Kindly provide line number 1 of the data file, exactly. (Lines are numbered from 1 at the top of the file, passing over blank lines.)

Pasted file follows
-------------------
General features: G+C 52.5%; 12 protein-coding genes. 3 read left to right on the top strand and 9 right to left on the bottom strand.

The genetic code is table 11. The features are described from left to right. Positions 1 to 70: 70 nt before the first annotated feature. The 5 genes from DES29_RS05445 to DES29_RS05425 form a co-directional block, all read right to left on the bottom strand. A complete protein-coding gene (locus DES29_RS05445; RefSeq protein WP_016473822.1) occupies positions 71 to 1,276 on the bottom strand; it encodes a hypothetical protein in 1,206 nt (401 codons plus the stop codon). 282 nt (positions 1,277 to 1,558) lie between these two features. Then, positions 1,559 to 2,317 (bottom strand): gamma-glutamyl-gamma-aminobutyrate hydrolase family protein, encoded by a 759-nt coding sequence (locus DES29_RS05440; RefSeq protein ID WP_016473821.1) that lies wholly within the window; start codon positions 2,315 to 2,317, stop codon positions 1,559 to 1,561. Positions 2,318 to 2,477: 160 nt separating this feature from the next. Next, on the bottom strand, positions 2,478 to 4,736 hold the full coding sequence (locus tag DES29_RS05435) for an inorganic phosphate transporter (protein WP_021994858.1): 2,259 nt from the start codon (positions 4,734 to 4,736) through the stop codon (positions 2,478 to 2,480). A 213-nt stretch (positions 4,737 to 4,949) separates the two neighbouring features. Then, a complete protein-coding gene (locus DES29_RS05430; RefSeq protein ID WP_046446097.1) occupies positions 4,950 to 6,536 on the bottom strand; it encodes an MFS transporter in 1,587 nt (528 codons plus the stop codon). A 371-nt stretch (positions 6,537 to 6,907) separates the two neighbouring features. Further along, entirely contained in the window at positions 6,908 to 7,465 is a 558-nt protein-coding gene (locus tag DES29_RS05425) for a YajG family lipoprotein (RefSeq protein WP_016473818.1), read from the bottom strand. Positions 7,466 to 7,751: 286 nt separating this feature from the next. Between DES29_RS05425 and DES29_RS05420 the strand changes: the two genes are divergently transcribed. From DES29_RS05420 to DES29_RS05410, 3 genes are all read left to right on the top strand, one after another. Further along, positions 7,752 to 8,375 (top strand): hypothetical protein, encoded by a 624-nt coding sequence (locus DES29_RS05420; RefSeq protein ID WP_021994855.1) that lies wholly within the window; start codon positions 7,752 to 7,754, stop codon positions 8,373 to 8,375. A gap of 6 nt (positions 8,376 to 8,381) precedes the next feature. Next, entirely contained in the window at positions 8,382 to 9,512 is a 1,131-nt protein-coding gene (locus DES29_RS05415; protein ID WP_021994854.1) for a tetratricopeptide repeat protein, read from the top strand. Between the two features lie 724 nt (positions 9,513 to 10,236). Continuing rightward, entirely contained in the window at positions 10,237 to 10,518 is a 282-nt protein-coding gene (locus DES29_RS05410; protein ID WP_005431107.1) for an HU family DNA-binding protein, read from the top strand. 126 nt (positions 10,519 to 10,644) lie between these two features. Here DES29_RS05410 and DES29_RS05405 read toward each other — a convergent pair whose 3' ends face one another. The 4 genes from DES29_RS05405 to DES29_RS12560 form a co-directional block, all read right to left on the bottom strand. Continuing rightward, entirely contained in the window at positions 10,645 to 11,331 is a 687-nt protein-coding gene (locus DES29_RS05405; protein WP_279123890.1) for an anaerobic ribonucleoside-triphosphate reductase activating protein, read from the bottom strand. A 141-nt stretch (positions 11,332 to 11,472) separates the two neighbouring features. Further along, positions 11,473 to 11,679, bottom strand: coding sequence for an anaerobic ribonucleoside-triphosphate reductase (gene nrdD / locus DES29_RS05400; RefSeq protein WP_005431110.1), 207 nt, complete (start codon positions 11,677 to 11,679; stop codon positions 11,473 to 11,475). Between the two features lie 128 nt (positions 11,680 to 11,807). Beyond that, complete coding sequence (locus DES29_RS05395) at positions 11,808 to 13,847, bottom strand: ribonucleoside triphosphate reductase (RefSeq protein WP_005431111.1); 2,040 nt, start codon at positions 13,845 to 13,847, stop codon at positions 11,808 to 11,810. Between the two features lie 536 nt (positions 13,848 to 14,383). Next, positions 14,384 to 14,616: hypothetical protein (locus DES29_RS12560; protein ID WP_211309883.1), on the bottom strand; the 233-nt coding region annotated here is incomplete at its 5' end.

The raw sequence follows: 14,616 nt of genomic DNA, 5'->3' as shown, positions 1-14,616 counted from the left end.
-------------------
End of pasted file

General features: G+C 52.5%; 12 protein-coding genes. 3 read left to right on the top strand and 9 right to left on the bottom strand.